ISPP 2015

Career Opportunities in Pharmacy
HD Video Feedback Volunteer Honduras La Ceiba Bettina Voelker Health Care + Spanish Immersion


Speaker 1: How are you?
Speaker 2: I’m well thank you. How are you doing today?
Speaker 1: I’m good thank you. I have some questions for you today.
Speaker 2: Okay. Speaker 1: So let’s start. What was the best
lesson learned? Speaker 2: The best lesson learned. That’s
a tough question. Speaker 1: Yes. [Laughter 00:00:29]
Speaker 2: I think the best lesson that I learned especially working at the hospital
is that it can be very tough, but you have to be tough to work in a hospital here, and
always put a smile on. It’s hard but it’s doable to learn that.
Speaker 1: What was the most difficult thing you experienced?
Speaker 2: The most difficult thing was definitely dealing with and accepting to a certain extent
the hardship that healthcare is taking in this country and how all patients had to buy
all drugs, they have to pay for all treatment that they were receiving. Some of them were
very, very poor and didn’t have much to eat and then they had to pay the same amount the
as rich people, so it was really hard to deal with that.
Speaker 1: Okay. How would you describe your accommodations, like close family on the side
helping? Speaker 2: I had a room … I stayed with
a whole family and I had a room to myself, my own bathroom which is something that I
never had my entire life. It was amazing. The whole family was so nice. The mother and
the daughter cooked so well and taught me a lot about culture, a lot about the country,
a lot of Spanish. They were just always nice. It was a great experience.
Speaker 1: So, you like the food? Speaker 2: I love the food, yes. [Laughter
00:02:00] Speaker 1: What was your favorite plate?
Speaker 2: [Foreign 00:02:05] are wonderful. I just had one right now. [Laughter 00:02:13]
yeah. Speaker 1: Okay. What was your favorite memory
of this trip? Speaker 2: My favorite memory. Every day at
the hospital was memorable. I think that every new skill that I learned … I want to be
a doctor so I’m going to go on to medical school when I’m doing that again I’m going
to remember being here in Honduras, but definitely dealing with the doctor here, and with the
patients here was amazing. There was one patient that was one of the first ones that I saw
that … it’s a long story … but I’m definitely going to remember that one.
Speaker 1: [Laughter 00:02:54] Okay. Advice for future volunteers?
Speaker 2: Advice for future volunteers. Do it. Just do it. Don’t think too much. If you’re
on a fence about it, just go abroad, help out to the best of your ability, and don’t
ever be scared of being wrong. Especially when you’re in a new country speaking a new
language you just accept that you are going to be wrong because you obviously don’t know
how to speak the language fluently, and even to translate accepting being wrong and the
language thing to other areas which is definitely super important when you’re learning anything.
So do it. Go wherever you want to go, but always have an open mind and probably try
to get in contact with the people there first to learn what you should bring. I really wished
that I had brought more gloves, surgical gloves to use at the hospital, and also gauze, and
tape, and anything to just to bandage a wound because those go really fast here. Just do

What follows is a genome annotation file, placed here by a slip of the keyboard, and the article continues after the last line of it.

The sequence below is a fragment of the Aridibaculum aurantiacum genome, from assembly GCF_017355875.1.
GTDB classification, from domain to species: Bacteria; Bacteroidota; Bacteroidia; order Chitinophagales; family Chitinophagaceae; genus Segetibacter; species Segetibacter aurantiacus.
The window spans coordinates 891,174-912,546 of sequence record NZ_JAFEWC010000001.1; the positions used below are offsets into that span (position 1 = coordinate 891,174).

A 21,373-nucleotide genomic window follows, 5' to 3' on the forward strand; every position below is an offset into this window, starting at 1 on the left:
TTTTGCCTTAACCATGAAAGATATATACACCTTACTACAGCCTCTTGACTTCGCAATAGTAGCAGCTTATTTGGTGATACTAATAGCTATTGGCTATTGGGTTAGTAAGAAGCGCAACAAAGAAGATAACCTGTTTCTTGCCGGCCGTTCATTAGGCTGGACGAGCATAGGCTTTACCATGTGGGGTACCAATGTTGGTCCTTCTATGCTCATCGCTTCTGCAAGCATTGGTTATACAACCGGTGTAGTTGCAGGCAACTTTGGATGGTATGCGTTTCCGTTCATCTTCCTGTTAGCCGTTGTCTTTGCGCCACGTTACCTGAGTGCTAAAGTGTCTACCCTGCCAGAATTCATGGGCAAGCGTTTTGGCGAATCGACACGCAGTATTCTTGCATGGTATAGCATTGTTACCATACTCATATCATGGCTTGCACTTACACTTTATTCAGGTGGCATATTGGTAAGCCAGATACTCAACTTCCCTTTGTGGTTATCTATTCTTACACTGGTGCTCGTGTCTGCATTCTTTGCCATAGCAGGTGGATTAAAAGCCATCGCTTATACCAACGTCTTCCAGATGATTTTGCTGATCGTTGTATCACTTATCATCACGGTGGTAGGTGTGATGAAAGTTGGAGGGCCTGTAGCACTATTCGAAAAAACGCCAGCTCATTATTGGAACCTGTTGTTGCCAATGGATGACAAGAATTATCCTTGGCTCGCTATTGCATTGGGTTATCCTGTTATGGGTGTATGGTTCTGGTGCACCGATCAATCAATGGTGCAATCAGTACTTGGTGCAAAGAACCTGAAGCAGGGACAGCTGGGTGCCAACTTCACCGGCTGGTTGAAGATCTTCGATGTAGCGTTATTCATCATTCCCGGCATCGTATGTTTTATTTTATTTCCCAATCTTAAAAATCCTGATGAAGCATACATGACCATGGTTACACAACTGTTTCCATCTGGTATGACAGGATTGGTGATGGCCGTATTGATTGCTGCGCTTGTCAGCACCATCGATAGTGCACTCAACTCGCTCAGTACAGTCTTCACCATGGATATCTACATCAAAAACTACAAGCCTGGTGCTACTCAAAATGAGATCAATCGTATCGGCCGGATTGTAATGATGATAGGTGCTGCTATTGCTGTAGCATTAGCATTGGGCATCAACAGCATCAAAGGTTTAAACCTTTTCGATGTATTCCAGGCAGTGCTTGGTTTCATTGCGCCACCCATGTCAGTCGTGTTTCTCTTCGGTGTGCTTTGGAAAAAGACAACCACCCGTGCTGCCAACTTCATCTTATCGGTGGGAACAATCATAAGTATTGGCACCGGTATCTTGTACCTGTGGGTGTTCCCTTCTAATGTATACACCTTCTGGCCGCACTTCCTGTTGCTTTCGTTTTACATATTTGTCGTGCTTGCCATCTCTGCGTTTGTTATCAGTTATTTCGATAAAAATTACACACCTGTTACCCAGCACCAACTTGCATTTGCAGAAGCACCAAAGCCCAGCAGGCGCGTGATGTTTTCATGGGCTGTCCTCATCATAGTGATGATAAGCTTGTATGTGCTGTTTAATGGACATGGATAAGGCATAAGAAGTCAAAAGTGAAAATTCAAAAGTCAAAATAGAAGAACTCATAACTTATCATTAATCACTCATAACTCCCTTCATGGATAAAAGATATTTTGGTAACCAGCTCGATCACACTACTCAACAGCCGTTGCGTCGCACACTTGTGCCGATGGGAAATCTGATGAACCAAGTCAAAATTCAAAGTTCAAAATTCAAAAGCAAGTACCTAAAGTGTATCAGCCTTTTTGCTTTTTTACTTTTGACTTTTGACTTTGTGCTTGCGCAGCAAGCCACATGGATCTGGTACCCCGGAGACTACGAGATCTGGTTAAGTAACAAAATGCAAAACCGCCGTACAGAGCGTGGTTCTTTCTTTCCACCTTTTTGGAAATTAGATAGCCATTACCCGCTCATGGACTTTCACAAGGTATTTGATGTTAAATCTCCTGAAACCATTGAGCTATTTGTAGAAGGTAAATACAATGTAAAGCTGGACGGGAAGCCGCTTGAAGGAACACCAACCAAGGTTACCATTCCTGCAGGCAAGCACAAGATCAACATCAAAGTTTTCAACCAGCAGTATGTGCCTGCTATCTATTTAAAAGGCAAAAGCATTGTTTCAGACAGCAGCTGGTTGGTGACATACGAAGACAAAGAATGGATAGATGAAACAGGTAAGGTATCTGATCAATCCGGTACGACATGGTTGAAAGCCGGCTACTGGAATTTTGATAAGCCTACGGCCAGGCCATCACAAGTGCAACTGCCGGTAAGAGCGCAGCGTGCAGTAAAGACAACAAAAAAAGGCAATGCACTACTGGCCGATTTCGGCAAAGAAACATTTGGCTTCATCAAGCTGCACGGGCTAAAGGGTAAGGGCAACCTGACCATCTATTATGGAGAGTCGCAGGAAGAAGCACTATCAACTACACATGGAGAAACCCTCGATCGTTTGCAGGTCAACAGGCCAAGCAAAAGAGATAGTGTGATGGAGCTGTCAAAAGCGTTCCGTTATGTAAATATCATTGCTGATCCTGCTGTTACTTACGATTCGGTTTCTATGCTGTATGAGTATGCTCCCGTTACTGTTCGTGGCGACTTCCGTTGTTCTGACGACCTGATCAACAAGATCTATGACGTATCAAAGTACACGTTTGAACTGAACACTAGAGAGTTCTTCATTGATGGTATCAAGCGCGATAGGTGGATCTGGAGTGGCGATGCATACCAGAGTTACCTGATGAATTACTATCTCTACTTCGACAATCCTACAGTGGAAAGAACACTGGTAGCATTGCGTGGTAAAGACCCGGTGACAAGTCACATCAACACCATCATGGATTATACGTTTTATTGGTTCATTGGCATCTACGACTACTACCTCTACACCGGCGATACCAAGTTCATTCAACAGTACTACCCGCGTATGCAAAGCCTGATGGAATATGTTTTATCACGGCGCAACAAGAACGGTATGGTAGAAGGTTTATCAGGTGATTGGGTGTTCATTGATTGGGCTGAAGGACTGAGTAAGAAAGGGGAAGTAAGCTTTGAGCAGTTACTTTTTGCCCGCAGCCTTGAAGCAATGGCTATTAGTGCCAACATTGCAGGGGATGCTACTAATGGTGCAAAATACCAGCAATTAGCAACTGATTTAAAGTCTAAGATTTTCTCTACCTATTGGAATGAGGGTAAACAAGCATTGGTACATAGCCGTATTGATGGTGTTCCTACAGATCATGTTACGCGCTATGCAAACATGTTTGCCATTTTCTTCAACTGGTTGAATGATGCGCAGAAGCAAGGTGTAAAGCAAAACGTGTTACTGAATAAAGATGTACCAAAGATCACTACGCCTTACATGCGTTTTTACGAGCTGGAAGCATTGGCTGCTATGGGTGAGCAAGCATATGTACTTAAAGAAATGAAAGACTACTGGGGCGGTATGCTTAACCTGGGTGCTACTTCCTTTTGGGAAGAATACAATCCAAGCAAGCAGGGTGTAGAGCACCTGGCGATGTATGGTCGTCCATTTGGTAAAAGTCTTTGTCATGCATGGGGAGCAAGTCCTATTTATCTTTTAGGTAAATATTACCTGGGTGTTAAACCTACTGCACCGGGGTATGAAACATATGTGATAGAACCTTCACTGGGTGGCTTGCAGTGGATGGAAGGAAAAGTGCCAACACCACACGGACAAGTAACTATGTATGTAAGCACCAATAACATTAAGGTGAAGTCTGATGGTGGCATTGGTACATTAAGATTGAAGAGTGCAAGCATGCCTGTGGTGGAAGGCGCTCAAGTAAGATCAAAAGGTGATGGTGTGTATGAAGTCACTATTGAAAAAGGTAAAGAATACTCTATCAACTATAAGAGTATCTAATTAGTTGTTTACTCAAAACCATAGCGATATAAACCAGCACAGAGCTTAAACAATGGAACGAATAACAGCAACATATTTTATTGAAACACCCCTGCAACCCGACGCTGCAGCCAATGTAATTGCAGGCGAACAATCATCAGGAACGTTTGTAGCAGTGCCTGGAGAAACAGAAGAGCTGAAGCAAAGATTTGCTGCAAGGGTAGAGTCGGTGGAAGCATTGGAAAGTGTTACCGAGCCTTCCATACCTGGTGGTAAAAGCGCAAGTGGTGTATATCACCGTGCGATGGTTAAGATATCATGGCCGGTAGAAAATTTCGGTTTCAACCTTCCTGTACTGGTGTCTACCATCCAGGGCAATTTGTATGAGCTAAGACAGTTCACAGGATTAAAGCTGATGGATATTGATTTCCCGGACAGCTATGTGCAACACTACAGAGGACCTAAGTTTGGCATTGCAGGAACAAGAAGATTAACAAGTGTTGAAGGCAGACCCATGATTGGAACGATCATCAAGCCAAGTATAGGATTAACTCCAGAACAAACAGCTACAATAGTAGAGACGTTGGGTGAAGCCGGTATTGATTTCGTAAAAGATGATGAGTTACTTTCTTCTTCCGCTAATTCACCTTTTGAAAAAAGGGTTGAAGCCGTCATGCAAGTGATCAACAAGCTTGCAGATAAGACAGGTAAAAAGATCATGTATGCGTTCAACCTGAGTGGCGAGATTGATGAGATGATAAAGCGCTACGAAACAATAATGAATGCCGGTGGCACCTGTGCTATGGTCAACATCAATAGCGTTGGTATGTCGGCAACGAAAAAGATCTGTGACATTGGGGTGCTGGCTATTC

it. Speaker 1: [Laughter 00:04:03] Okay. How would
you rate your experience working with the ABB both in the U.S.A. and in this country?
Speaker 2: That was amazing. I think the reason why I chose ABB was because at first the service
was so great in the U.S. I was sitting in class in my college, and just went on the
website and completely forgot about whatever the professor was saying [Laughter 00:04:30]
and started chatting with someone … we have an online chat that’s incredible useful, and
they tell you exactly look here for this information, look there for that information, and it saves
you so much time because it’s just so easy to get lost when you’re trying to find which
country should I go to, if I want to go work at a hospital.
ABB staff in Honduras was amazing. Raphael was everything that I could have asked for,
and more. Always super helpful, always available, and telling us everything. Here’s the good
places to go, here’s not so good, and telling us about the country, and explaining how things
work, great Spanish teacher in the classroom, but also I noticed he’s been teaching us Spanish
outside of the classroom too and I just noticed it yesterday, because I speak very slowly
and he kind of uses the word that I learned before in the day, because even though we
had teachers, individual lessons, he was always there just accompanying us. [Inaudible 00:05:55]
was fantastic, yeah, great experience. Speaker 1: So, the personal paragraph about
the ABB Program testimonial? Speaker 2: What was that, the testimonial?
Speaker 1: The testimonial? Speaker 2: About my experience?
Speaker 1: About the ABB Program. Speaker 2: Okay. [Inaudible 00:06:04] You
have to remember this is not my first language either. [Laughter 00:06:09]
Speaker 1: [Laughter 00:06:10] Any last words? Speaker 2: Any last words. I want to come
back. It was great. I learned so much, but I’ve had a lot of fun. Every day when I woke
up … I was only here for a week … but as the week moved on I just wanted to go to
the hospital even more then I wanted the day before. I was liking the program and what
I was doing more and more and also I was learning more Spanish, which is great because then
you can interact with more people. I’ve already said the whole do it thing, but I think that
that sounds a lot like last words, but I’ll say it again, just do it. [Laughter 00:06:58]
Speaker 1: Okay, Tina. Thank you for your time.
Speaker 2: Thank [inaudible 00:07:06] for your time too.
Speaker 1: Hope you’ll b great in your future. Speaker 2: Thank you. Same to you.

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